Cardiology and Angiology: An International Journal,
Background: Congenital Heart Diseases (CHD) are defined as malformations of the heart and great vessels that develop in utero which may manifest at birth or later in childhood. They can be caused by numerous genetic and environmental factors. Genetic factors are nonmodifiable. However, identification of modifiable environmental risk factors is important to develop population based prevention strategies to reduce the incidence of CHD.
Objectives: The primary objective of the study was to find an association of the maternal lifestyles with CHD in new-borns. The secondary outcome of the study was to identify maternal factors that can be modified for the primary prevention of CHD.
Materials and Methods: This prospective study involved cardiovascular system examination of newborns after delivery in term gestations in 1394 singleton pregnancies. The maternal risk factors considered were age, prepregnancy Body Mass Index (BMI), consanguineous marriage, caffeine intake, diabetes, stress and intake of periconceptional Folic acid tablets.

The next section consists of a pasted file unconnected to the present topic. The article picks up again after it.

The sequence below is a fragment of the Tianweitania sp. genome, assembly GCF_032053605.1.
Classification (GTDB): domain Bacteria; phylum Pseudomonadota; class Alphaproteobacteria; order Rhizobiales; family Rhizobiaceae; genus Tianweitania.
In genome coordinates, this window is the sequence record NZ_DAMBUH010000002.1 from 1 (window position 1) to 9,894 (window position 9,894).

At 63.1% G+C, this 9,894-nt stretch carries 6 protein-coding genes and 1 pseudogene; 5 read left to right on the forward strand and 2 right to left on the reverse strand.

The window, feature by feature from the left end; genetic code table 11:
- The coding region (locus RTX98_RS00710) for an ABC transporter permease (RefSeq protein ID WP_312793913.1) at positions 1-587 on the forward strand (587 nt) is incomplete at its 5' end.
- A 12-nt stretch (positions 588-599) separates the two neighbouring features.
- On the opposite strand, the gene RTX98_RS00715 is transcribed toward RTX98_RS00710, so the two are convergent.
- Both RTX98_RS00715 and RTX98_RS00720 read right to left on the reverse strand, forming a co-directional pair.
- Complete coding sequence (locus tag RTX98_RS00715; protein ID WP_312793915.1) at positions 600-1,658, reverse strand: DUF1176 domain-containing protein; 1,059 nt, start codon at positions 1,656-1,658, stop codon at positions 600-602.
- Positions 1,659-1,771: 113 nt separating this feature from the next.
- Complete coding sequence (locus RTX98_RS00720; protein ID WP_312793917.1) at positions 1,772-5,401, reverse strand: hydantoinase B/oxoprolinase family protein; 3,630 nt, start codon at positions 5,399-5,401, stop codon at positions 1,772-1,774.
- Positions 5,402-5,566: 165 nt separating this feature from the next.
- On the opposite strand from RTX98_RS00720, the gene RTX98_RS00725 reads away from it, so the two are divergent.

Results: In this study, 22 (1.58%) out of 1394 pregnancies resulted in Congenital Heart Defects. Teenage pregnancy (p value= 0.0002), consanguineous marriage (p value=0.0004), overt diabetes mellitus (p value=0.0001), caffeine intake (p value=0.0031), prepregnancy BMI>24(p value=0.0001), maternal stress (p value<0.0001, history of previous congenital malformations (p value=0.004) and non intake of folic acid tablets in the first trimester (p value=0.0023 were found to be the most likely risk factor associated with CHD.
Conclusion: Community education programmes should be initiated in the high-risk population to prevent teenage pregnancies and consanguineous marriages. Maternal counseling for periconceptional control of blood glucose, adequate weight maintenance, intake of folic acid tablets, avoidance of stress and caffeine is needed to prevent CHD.